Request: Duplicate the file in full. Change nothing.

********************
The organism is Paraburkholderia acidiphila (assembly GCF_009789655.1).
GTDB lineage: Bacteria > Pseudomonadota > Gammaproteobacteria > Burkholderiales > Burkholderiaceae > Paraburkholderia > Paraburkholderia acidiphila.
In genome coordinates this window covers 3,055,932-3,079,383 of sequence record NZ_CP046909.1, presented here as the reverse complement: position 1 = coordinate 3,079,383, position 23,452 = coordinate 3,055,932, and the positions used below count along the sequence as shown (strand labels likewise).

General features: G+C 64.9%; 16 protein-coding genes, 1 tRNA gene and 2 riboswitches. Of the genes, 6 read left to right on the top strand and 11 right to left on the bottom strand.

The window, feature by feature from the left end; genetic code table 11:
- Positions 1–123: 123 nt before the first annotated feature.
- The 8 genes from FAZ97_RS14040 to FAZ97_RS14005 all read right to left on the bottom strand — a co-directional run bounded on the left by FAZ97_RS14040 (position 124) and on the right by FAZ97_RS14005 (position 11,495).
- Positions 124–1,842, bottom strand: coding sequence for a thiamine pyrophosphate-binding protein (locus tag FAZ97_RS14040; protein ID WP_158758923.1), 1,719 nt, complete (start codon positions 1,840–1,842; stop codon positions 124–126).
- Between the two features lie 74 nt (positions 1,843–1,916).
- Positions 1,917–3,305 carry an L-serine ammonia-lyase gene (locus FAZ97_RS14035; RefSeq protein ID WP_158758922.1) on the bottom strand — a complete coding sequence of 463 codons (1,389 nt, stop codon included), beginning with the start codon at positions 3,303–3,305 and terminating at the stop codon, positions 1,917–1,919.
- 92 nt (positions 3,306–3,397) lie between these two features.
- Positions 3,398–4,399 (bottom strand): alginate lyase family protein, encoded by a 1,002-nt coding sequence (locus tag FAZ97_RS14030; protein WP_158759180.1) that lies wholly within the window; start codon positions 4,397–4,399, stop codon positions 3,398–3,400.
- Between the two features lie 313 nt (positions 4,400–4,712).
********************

The organism is Paraburkholderia acidiphila (assembly GCF_009789655.1).
GTDB lineage: Bacteria > Pseudomonadota > Gammaproteobacteria > Burkholderiales > Burkholderiaceae > Paraburkholderia > Paraburkholderia acidiphila.
In genome coordinates this window covers 3,055,932-3,079,383 of sequence record NZ_CP046909.1, presented here as the reverse complement: position 1 = coordinate 3,079,383, position 23,452 = coordinate 3,055,932, and the positions used below count along the sequence as shown (strand labels likewise).

General features: G+C 64.9%; 16 protein-coding genes, 1 tRNA gene and 2 riboswitches. Of the genes, 6 read left to right on the top strand and 11 right to left on the bottom strand.

The window, feature by feature from the left end; genetic code table 11:
- Positions 1–123: 123 nt before the first annotated feature.
- The 8 genes from FAZ97_RS14040 to FAZ97_RS14005 all read right to left on the bottom strand — a co-directional run bounded on the left by FAZ97_RS14040 (position 124) and on the right by FAZ97_RS14005 (position 11,495).
- Positions 124–1,842, bottom strand: coding sequence for a thiamine pyrophosphate-binding protein (locus tag FAZ97_RS14040; protein ID WP_158758923.1), 1,719 nt, complete (start codon positions 1,840–1,842; stop codon positions 124–126).
- Between the two features lie 74 nt (positions 1,843–1,916).
- Positions 1,917–3,305 carry an L-serine ammonia-lyase gene (locus FAZ97_RS14035; RefSeq protein ID WP_158758922.1) on the bottom strand — a complete coding sequence of 463 codons (1,389 nt, stop codon included), beginning with the start codon at positions 3,303–3,305 and terminating at the stop codon, positions 1,917–1,919.
- 92 nt (positions 3,306–3,397) lie between these two features.
- Positions 3,398–4,399 (bottom strand): alginate lyase family protein, encoded by a 1,002-nt coding sequence (locus tag FAZ97_RS14030; protein WP_158759180.1) that lies wholly within the window; start codon positions 4,397–4,399, stop codon positions 3,398–3,400.
- Between the two features lie 313 nt (positions 4,400–4,712).